WSP USA conducted a traffic calming study of the Skinker DeBaliviere neighborhood for the city’s Board of Public Service at the behest of Alders Clark-Hubbard and Navarro through ward capital funds. The WSP team carried out a community engagement process and examination of infrastructure to identify problem spots and make recommendations.
Goal: Improve walking and cycling conditions throughout the neighborhood or comfort, safety, accessibility and enjoyment. Balance vehicle circulation and parking needs with pedestrian and cyclist safety and accessibility. Promote walking and cycling as realistic and convenient modes of travelSkinker DeBaliviere Neighborhood Plan
The study identified speeding, lack of stop sign compliance, poor connectivity and circulation due to street blockages (#Healthegridd), missing marked crosswalks, wide crosswalks, and poor lighting.
The recommended implementation outlines three phases to meet funding as it becomes available. Phase one projects could include speed humps in the middle of blocks, bike cut throughs in the angled street blockages on Rosedale, painting crosswalks and curb bump-outs.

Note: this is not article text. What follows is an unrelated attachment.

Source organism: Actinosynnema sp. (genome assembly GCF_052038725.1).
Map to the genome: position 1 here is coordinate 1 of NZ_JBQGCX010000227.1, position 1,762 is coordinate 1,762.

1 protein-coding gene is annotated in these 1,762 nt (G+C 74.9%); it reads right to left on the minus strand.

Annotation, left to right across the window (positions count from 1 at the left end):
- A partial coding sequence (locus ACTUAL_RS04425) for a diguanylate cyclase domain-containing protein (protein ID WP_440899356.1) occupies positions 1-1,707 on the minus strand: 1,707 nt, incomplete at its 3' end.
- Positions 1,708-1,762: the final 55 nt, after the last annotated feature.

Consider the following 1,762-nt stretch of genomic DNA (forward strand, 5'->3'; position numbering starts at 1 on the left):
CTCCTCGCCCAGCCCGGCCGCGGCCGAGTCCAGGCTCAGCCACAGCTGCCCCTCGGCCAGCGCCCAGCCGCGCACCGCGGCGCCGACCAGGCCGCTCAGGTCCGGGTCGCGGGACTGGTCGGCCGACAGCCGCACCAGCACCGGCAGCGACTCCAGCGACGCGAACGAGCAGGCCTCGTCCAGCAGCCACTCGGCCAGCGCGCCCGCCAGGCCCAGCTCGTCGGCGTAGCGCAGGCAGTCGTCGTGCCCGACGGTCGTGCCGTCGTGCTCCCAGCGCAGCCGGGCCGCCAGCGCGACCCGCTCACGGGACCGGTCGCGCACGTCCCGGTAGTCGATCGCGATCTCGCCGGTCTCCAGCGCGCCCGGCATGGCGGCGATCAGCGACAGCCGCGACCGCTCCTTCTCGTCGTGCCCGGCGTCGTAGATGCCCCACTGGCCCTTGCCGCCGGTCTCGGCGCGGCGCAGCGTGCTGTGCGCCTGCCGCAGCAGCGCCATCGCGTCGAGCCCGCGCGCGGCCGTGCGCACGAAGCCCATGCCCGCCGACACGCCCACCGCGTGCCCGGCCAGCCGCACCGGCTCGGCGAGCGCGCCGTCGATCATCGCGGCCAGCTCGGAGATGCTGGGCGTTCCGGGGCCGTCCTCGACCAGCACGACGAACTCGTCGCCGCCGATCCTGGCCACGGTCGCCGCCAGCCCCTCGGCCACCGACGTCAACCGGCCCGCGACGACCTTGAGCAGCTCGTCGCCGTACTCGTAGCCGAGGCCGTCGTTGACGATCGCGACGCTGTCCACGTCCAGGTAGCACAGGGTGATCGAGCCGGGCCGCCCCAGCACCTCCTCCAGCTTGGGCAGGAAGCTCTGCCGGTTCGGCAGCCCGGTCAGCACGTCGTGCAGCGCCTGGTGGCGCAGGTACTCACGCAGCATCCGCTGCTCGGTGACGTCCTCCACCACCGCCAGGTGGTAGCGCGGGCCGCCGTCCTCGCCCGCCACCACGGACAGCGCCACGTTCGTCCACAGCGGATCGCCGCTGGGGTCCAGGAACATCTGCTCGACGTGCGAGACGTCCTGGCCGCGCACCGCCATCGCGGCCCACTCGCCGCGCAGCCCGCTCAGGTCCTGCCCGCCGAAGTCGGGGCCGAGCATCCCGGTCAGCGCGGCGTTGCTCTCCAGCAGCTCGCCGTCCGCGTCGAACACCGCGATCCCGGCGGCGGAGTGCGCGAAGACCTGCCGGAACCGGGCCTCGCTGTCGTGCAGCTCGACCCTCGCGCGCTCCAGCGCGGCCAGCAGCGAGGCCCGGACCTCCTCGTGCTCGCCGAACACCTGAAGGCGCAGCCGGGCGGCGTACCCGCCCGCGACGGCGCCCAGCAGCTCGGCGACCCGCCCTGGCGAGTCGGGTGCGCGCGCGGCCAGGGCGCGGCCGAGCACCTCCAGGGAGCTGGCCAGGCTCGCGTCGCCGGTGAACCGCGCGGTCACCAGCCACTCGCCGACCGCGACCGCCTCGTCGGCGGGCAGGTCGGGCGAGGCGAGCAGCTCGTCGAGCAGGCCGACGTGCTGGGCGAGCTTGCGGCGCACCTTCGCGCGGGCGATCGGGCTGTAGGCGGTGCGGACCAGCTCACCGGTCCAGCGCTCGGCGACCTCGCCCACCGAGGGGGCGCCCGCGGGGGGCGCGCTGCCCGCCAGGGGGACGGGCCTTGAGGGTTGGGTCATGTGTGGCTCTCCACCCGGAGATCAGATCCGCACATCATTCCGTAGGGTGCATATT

Speed humps located mid-block along Waterman and some other blocks built in phase one could be upgraded to mid-block crosswalks later. Also painted crosswalks and curb bump outs at intersections could be upgraded to physical bump-outs and raised intersections.
The biggest phase one project recommended is at the Waterman/Laurel/DeGiverville triangle. There is a lot of pavement that induces jaydriving there. The vision uses bump-outs and islands to reduce the space for vehicles and narrow crossings for pedestrians. DeGiverville would be one-wayed from Waterman to Laurel as it is on the 5800 block to reduce driver confusion. There is no crosswalk across Laurel, so there’s some more work to do on this design.
Phase three is maybe possibly looking into to considering the impacts of conceivably perhaps at least studying removing some of the street blockages.
These improvements, that should really be considered basic infrastructure all over the city, are most welcome. Of course the rub is funding. Due to the region being too spread out we’ve burdened ourselves with too much to take care of making it harder to do things like recommended in this plan. Imagine how much of these sorts of things that could be built for the cost of one fewer new highway interchange on the edge of the region. Funding will likely come from ward capital funds. Hopefully partners can chip in on some items such as the institutions and tax-incentivized developers in the area.SDBTCS_FinalReport_WSP_12.30.2020_SinglePages